Difference between Fission and Fusion?

Difference between fission and fusion
Deuterium-Tritium Fusion
In the 1900s, seeming peace was rudely interrupted by two developments in nuclear science. The first was fission. The second was fusion. Both can be used in positive ways. But rarely does mankind focus on good. What’s the difference between fission and fusion?

Fission

Fission is the dividing or splitting of something. This word well applies to the splitting of the atom. More often than not, that atom is the uranium atom. In particular, it is ²³⁵U. The 235 stands for isotope atomic weight. There are other isotopes of uranium, most notably ²³⁸U. Atoms are fissionable with a net release of energy if they have an atomic weight higher than approximately that of iron.

Fusion

Fusion behaves in the opposite manner. Fusion is defined as the joining together of two or more things to form a larger single unit. We are not talking about the formation of a chemical bond between two atoms of hydrogen that remains hydrogen, namely H₂. Rather, An example is fusing together of two atoms of hydrogen to form one single atom of helium, He. Fusion releases energy if the atomic weight of the product is lower (approximately) than that of iron.



Difference between Fission and Fusion – Examples

A few examples illustrate the difference between fission and fusion. They are listed below for comparison purposes.

²³⁵U + n → ²³⁶U → ¹⁴⁴Ba + ⁸⁹Kr +3n +177 MeV

difference between fission and fusion
Uranium Fission
The above fission reaction says one atom of Uranium 235 smacked by a neutron produces one atom of Uranium 236. This is very unstable. It quickly splits into an atom of barium (atomic weight 144) and an atom of krypton (atomic weight 89), plus three neutrons and 177 mega-electron volts of energy. The three neutrons promote further reaction if additional uranium atoms are present.

Another fission reaction is

⁶⁰Co₂₇ (unstable) → ⁶⁰Ni₂₈ + e⁻ + energy (including γ-rays)

What’s this? The atomic weights of the cobalt and the nickel are the same (atomic weight 60 → 60). The atomic number of the nickel is higher (28, rather than 27 or less) than that of the cobalt! How is this fission? The cobalt-60 with atomic number 27 was produced artificially. It is unstable. One of the nucleus neutrons splits apart, giving a proton that stays within the nucleus (raising the proton number from 27 to 28). The electron exits the nucleus. Since the cobalt atom produces the nickel atom PLUS an electron (two particles), the reaction is fission.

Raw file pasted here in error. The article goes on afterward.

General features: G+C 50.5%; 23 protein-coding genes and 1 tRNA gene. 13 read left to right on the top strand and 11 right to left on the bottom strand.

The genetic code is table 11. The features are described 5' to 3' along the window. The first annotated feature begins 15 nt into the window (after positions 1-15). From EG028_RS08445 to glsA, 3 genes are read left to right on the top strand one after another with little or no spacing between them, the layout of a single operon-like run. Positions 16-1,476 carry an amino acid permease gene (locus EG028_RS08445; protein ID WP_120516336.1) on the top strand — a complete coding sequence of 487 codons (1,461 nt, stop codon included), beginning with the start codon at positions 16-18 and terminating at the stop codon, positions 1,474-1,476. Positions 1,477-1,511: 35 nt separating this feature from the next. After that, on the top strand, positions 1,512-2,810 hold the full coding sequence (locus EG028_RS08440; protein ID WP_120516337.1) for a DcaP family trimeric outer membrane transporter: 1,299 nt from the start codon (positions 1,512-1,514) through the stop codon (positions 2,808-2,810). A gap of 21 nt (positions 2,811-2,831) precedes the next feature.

The following fusion reaction reads one atom of deuterium fused with one atom of tritium produces one atom of helium having two neutrons and two protons in its nucleus plus a free neutron plus 17.6 mega-electron volts of energy.

²H + ³H → ⁴He + n + 17.6 MeV

Fusion and Fundamental Forces

In fission, it is frequently bombardment of a large molecule by a smaller particle that initiates reaction. If a number of high-energy smaller particles are produced that can perpetuate the reaction, so much the better. However, what is required to initiate fusion? Fusion involves an increase in size of the nucleus.

Neutrons and or protons must be added. But positive repels positive. Or so electrostatic force, a fundamental force, dictates. But there are four commonly accepted fundamental forces of nature. One of those is nuclear strong force. If nuclear particles can be brought into close enough proximity for the needed time, strong force prevails over electrostatic force and fusion results.

¹ deuterium is hydrogen with 1 electron orbiting a nucleus containing 1 proton and 1 neutron.
² tritium is a radioactive hydrogen isotope with 1 electron orbiting a nucleus containing 1 proton and 2 neutrons.

References: ← Back to Classic Science
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